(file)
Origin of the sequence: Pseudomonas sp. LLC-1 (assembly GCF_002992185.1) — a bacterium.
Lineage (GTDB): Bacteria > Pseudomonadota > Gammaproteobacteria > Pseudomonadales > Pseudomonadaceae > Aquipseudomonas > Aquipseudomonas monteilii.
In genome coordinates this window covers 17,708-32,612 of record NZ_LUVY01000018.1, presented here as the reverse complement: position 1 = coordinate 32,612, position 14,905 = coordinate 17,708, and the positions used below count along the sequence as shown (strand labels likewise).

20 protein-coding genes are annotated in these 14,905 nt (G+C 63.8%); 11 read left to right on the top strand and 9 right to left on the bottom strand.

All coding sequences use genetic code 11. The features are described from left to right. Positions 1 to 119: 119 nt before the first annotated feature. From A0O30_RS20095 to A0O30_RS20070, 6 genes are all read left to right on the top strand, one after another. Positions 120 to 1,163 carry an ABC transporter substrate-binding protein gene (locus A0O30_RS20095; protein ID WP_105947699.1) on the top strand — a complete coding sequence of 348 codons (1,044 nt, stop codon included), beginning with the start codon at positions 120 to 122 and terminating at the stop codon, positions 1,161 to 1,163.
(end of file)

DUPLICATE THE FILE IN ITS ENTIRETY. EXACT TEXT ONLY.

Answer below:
Origin of the sequence: Pseudomonas sp. LLC-1 (assembly GCF_002992185.1) — a bacterium.
Lineage (GTDB): Bacteria > Pseudomonadota > Gammaproteobacteria > Pseudomonadales > Pseudomonadaceae > Aquipseudomonas > Aquipseudomonas monteilii.
In genome coordinates this window covers 17,708-32,612 of record NZ_LUVY01000018.1, presented here as the reverse complement: position 1 = coordinate 32,612, position 14,905 = coordinate 17,708, and the positions used below count along the sequence as shown (strand labels likewise).

20 protein-coding genes are annotated in these 14,905 nt (G+C 63.8%); 11 read left to right on the top strand and 9 right to left on the bottom strand.

All coding sequences use genetic code 11. The features are described from left to right. Positions 1 to 119: 119 nt before the first annotated feature. From A0O30_RS20095 to A0O30_RS20070, 6 genes are all read left to right on the top strand, one after another. Positions 120 to 1,163 carry an ABC transporter substrate-binding protein gene (locus A0O30_RS20095; protein ID WP_105947699.1) on the top strand — a complete coding sequence of 348 codons (1,044 nt, stop codon included), beginning with the start codon at positions 120 to 122 and terminating at the stop codon, positions 1,161 to 1,163.